The Treasury could make an announcement as early as today on the investment managers it chose to manage funds to buy banks' troubled assets, sources said. The government is expected to name as many as nine firms, more than initially expected, although the size of the program appears to be shrinking.
The Securities and Exchange Commission approved a proposal by a vote of 3-2 that allows broker-dealers to cast votes for corporate directors only when their clients tell them to. "Counting uninstructed broker votes is akin to stuffing the ballot box for management as broker votes almost always are cast in favor of management's candidates for board seats," said Ann Yerger, executive director of the Council of Institutional Investors.
The process for replacing Treasury Secretary Timothy Geithner as president of the Federal Reserve Bank of New York triggered concerns among board members. William Dudley, a former Goldman Sachs economist, was promoted to the position in January after heavy lobbying by Geithner. Although outgoing Fed presidents often offer input on their successors, some argued that this situation was different because Geithner was nominated for a political office at the time.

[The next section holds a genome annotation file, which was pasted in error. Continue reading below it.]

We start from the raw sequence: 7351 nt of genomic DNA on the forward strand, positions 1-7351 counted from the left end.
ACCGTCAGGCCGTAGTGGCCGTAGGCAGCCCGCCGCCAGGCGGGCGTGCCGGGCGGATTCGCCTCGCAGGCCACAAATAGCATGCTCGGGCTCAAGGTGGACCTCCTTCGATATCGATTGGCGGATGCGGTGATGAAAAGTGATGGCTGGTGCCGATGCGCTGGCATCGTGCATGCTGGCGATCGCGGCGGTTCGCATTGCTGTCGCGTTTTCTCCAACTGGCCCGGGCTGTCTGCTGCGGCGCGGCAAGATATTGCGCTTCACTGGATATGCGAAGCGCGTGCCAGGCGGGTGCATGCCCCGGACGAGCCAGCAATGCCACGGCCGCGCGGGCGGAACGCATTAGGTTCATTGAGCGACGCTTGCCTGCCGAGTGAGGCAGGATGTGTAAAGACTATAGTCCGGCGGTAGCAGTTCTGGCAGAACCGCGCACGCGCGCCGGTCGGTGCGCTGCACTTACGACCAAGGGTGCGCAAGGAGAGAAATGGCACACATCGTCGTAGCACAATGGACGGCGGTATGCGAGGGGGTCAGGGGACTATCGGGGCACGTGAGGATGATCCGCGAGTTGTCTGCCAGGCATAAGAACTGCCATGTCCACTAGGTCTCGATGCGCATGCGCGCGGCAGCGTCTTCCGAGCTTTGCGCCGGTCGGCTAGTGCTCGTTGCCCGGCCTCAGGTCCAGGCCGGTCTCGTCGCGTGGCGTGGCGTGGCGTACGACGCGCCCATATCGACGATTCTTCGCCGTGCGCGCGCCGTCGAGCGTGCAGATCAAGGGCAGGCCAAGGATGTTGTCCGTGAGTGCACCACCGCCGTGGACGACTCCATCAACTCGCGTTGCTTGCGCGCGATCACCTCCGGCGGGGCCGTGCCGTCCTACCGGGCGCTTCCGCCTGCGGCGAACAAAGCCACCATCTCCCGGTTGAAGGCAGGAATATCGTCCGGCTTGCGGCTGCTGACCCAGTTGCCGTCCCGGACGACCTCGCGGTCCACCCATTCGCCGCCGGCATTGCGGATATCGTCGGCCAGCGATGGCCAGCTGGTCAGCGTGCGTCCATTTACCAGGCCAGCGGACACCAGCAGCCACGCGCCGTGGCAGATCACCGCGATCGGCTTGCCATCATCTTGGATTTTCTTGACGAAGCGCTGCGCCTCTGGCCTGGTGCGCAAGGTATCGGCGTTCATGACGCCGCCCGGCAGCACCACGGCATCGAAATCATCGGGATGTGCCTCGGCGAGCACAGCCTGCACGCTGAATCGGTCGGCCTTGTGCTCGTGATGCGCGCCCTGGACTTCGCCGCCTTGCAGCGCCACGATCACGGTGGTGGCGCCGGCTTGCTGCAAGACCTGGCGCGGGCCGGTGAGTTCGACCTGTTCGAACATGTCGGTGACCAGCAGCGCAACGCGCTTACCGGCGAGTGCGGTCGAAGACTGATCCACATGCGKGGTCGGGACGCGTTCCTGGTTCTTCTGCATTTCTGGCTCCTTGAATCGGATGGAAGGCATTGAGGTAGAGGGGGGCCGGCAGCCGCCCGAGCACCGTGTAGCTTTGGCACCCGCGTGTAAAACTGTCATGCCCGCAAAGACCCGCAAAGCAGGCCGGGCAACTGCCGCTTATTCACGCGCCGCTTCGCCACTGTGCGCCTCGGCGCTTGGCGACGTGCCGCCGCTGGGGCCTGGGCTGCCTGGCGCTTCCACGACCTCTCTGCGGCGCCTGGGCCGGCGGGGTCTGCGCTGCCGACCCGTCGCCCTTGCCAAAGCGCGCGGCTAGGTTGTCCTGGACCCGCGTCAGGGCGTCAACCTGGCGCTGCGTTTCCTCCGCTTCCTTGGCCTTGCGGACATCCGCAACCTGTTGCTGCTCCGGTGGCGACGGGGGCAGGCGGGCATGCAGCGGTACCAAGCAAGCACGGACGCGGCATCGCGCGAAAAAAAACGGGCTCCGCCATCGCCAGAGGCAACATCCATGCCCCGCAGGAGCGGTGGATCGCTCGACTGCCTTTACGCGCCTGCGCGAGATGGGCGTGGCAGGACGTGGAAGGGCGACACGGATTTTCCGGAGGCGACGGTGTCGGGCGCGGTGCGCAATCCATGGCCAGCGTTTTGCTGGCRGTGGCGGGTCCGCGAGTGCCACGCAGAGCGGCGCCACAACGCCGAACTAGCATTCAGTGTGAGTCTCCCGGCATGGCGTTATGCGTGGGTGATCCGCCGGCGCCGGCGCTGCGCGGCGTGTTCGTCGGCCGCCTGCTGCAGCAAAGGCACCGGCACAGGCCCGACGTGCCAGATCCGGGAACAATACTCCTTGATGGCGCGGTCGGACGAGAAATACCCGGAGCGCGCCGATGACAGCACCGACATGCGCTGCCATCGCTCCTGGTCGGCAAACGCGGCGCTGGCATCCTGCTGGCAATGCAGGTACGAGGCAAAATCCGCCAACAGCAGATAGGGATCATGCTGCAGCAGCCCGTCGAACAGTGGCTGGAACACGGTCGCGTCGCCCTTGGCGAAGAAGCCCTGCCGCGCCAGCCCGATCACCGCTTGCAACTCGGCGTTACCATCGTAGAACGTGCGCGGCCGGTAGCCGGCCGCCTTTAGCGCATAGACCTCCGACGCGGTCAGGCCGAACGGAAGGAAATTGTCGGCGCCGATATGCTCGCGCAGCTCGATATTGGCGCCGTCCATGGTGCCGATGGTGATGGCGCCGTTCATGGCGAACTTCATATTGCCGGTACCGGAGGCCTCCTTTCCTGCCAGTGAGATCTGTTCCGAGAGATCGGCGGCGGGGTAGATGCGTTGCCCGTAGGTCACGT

U.S. Bancorp plans to expand into the Western portion of the country, CEO Richard Davis said. He predicted that the economy will stay in recession until the middle of 2010. Last month, the bank repaid $6.6 billion in federal rescue money.
Janet Yellen, president of the Federal Reserve Bank of San Francisco, went further than other policymakers in assuring that the Fed is not likely to push its interest rate up in the near future. Speaking to reporters after a speech, she said it is "not outside the realm of possibility" that the central bank will let the interest rate remain close to zero for several years.